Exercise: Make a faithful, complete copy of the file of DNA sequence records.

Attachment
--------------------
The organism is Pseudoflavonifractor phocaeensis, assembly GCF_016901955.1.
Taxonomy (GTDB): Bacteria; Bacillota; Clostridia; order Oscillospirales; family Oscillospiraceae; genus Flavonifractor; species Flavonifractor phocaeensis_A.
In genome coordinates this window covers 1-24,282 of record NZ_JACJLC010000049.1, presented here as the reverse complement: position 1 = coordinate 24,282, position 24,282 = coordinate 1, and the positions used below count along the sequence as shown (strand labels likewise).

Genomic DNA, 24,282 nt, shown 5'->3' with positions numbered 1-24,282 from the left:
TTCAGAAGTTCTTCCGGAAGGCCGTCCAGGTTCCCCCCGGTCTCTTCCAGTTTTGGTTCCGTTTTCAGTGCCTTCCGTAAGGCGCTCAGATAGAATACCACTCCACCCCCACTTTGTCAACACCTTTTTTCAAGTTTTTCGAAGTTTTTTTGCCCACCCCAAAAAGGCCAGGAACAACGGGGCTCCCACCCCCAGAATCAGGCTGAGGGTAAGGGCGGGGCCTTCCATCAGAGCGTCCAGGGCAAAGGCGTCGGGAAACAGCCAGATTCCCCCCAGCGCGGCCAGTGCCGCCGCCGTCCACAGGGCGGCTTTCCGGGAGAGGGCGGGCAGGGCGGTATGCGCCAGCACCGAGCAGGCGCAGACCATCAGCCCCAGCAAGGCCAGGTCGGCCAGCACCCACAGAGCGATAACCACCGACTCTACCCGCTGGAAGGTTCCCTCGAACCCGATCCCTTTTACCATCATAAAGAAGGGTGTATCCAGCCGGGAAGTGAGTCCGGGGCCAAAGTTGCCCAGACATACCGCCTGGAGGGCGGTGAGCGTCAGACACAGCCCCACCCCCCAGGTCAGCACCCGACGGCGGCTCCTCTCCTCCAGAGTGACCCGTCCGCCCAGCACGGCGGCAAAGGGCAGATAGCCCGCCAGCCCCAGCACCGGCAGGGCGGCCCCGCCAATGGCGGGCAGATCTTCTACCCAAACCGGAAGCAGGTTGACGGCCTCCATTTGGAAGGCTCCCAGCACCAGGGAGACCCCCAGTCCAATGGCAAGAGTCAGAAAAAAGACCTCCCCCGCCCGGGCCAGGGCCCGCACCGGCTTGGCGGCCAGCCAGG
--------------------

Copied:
The organism is Pseudoflavonifractor phocaeensis, assembly GCF_016901955.1.
Taxonomy (GTDB): Bacteria; Bacillota; Clostridia; order Oscillospirales; family Oscillospiraceae; genus Flavonifractor; species Flavonifractor phocaeensis_A.
In genome coordinates this window covers 1-24,282 of record NZ_JACJLC010000049.1, presented here as the reverse complement: position 1 = coordinate 24,282, position 24,282 = coordinate 1, and the positions used below count along the sequence as shown (strand labels likewise).

Genomic DNA, 24,282 nt, shown 5'->3' with positions numbered 1-24,282 from the left:
TTCAGAAGTTCTTCCGGAAGGCCGTCCAGGTTCCCCCCGGTCTCTTCCAGTTTTGGTTCCGTTTTCAGTGCCTTCCGTAAGGCGCTCAGATAGAATACCACTCCACCCCCACTTTGTCAACACCTTTTTTCAAGTTTTTCGAAGTTTTTTTGCCCACCCCAAAAAGGCCAGGAACAACGGGGCTCCCACCCCCAGAATCAGGCTGAGGGTAAGGGCGGGGCCTTCCATCAGAGCGTCCAGGGCAAAGGCGTCGGGAAACAGCCAGATTCCCCCCAGCGCGGCCAGTGCCGCCGCCGTCCACAGGGCGGCTTTCCGGGAGAGGGCGGGCAGGGCGGTATGCGCCAGCACCGAGCAGGCGCAGACCATCAGCCCCAGCAAGGCCAGGTCGGCCAGCACCCACAGAGCGATAACCACCGACTCTACCCGCTGGAAGGTTCCCTCGAACCCGATCCCTTTTACCATCATAAAGAAGGGTGTATCCAGCCGGGAAGTGAGTCCGGGGCCAAAGTTGCCCAGACATACCGCCTGGAGGGCGGTGAGCGTCAGACACAGCCCCACCCCCCAGGTCAGCACCCGACGGCGGCTCCTCTCCTCCAGAGTGACCCGTCCGCCCAGCACGGCGGCAAAGGGCAGATAGCCCGCCAGCCCCAGCACCGGCAGGGCGGCCCCGCCAATGGCGGGCAGATCTTCTACCCAAACCGGAAGCAGGTTGACGGCCTCCATTTGGAAGGCTCCCAGCACCAGGGAGACCCCCAGTCCAATGGCAAGAGTCAGAAAAAAGACCTCCCCCGCCCGGGCCAGGGCCCGCACCGGCTTGGCGGCCAGCCAGG